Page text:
As to things Heyer invented, I seem to recall that Jane Aiken Hodge, in her excellent bio of Heyer, claimed that “make a cake of” was invented by her…but I would have to check to make sure.


    1. Cara, you made me laugh out loud! And then I had to see if it was a real word. I went to Webster’s Dictionary and they didn’t have it. I went to and they didn’t have it. Finally, I found it in the Oxford Dictionary. It said, “enthusiastic, if ultimately empty talk……” However, I prefer your usages and I think Ms. Heyer would laugh out loud with us!

      1. “Enthusiastic, if ultimately empty talk”… that’s great, too! Indeed, I now see that many of my characters constantly engage in rumtitum. And if they take after their creator, it’s just between you and me.

        So… “The Rum Tum Tugger enjoyed rumtitum with his tea and buns.” “Tallyho! Great-aunt Rumpole is toddling over for a tiddle of rum, full of rumtitum until her tummy rumbles…”

          1. When our army had carried the fight,
            The rumtitum went on all night;
            I drank ’til I fell
            Down a deep wishing well,
            Where a fairy said “You’re not that bright.”

          2. OK, I’m an O’Leary through my dad and a Callaghan through my mom, any chance we’re related?? πŸ™‚ πŸ™‚ πŸ™‚

            Poor Miss Caroline Wren
            Always demure as a nun’s hen
            They called her a rabbit pole
            when she fell in a vole hole
            And she was never yet heard from again.

  3. I’ll make a case for inventing one’s own Regency expressions, if one is inventive enough to do so. (Sadly, I do not seem to be.) Somebody must have been the very first to voice the ones that exist, so they came from somebody’s expressive mind. Why shouldn’t your characters be equally unique? If someone accuses you of making things up, well, after all, this is fiction, and it’s certainly a more benign accusation that being accused of copying somebody else’s work. A friend of mine who writes western historical romances often has had her characters say delightful and very colorful slang expressions that totally fit in the western voice. So, even if Georgette made up some of hers, well, good for her. And if others copied them with the mistaken assumption they were actual cant speech of the time, who was harmed? I don’t see that it’s any different from using one’s own unique way of putting words together to write any other part of a story.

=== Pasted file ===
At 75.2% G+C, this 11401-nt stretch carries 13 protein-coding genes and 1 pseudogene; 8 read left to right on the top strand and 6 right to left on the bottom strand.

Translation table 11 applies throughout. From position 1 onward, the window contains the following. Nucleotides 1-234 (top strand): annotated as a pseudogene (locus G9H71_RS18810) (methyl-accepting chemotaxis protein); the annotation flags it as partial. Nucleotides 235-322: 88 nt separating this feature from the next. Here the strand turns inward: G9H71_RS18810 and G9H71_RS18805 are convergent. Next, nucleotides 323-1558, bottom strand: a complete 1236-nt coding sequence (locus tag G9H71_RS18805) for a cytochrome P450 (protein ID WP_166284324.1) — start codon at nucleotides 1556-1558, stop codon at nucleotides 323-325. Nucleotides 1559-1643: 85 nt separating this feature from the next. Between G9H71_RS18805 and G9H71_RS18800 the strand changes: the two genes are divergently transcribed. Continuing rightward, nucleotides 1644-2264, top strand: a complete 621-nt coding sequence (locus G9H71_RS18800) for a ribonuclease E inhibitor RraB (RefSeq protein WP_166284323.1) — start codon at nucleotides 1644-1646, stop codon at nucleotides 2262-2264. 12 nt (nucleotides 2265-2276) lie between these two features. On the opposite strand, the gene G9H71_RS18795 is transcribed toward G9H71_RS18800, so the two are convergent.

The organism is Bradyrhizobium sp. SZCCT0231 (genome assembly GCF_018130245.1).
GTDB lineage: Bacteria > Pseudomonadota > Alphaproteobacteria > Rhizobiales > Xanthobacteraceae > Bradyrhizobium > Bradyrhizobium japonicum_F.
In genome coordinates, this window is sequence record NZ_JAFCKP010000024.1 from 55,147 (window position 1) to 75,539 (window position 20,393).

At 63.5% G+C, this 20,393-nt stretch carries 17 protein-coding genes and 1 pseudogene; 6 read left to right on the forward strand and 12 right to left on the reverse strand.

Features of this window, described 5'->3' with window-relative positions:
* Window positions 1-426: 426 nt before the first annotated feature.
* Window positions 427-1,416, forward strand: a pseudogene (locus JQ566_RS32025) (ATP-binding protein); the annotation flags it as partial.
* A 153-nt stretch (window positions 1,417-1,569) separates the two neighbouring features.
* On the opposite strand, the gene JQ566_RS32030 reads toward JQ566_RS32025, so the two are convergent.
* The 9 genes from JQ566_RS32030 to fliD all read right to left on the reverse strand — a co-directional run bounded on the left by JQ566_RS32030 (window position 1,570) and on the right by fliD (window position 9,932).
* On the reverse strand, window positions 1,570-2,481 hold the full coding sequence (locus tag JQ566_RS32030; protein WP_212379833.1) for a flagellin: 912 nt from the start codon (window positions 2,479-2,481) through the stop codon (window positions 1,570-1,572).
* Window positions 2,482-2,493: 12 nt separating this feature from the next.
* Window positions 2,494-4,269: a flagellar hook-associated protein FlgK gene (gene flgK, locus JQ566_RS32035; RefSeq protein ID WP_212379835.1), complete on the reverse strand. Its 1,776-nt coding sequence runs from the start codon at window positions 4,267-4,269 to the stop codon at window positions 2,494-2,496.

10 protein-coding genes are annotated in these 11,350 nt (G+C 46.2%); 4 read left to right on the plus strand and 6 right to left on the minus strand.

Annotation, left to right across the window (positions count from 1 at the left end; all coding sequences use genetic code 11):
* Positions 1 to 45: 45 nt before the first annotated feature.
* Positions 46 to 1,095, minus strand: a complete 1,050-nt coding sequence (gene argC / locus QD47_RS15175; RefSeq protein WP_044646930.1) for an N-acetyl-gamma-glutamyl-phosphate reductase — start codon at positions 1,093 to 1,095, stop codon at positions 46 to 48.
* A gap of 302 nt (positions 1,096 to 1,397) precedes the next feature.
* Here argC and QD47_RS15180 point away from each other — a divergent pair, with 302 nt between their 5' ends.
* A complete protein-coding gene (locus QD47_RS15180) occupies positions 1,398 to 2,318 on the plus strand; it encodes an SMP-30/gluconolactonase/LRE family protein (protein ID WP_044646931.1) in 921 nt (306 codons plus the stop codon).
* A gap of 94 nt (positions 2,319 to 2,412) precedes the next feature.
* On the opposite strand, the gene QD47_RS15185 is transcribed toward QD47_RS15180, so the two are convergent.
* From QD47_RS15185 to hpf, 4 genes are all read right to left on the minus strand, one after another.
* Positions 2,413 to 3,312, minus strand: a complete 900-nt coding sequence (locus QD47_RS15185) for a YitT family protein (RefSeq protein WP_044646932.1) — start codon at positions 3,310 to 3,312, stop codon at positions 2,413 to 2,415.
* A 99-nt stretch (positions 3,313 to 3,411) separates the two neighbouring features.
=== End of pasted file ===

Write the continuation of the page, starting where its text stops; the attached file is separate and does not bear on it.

I have fallen behind on visiting the blog and reading the various Heyer retrospective articles, so missed out on the chance to remark on some. But thanks for this one, Mary. As has usually been the case for this series, your article fulfilled both the purposes, of reminding readers about some of the stories we may either not have read before or not have visited for some time, and of enlightening us on some aspect of the books we might not have considered.

    1. Judy, as to the earlier blog posts, it’s never too late to comment. Some of us subscribe to the comments on all the Heyer posts, so if anyone says anything, we see it, and can respond if we want!

  4. Judith, I am with you 100%. If she made up her colorful phrases, more power to her; as you said, it is fiction after all! And if it made her laugh when when we all used them later, then even better. I fear “fact checkers” however. Those that say, “No, I don’t think so…..” I once had an content editor question my use of Mr. Weston as the leader of men’s fashion. First of all, I knew what I was talking about, but more importantly, IT IS Fiction! Even if I had made him up, what would have been the harm? I know I am offending those who fight for the accuracy of our genre…but I did not make Mr. Weston up and if Cara wants to make Rumtimum a byword of the Regency genre, I’ll gladly follow suit!!!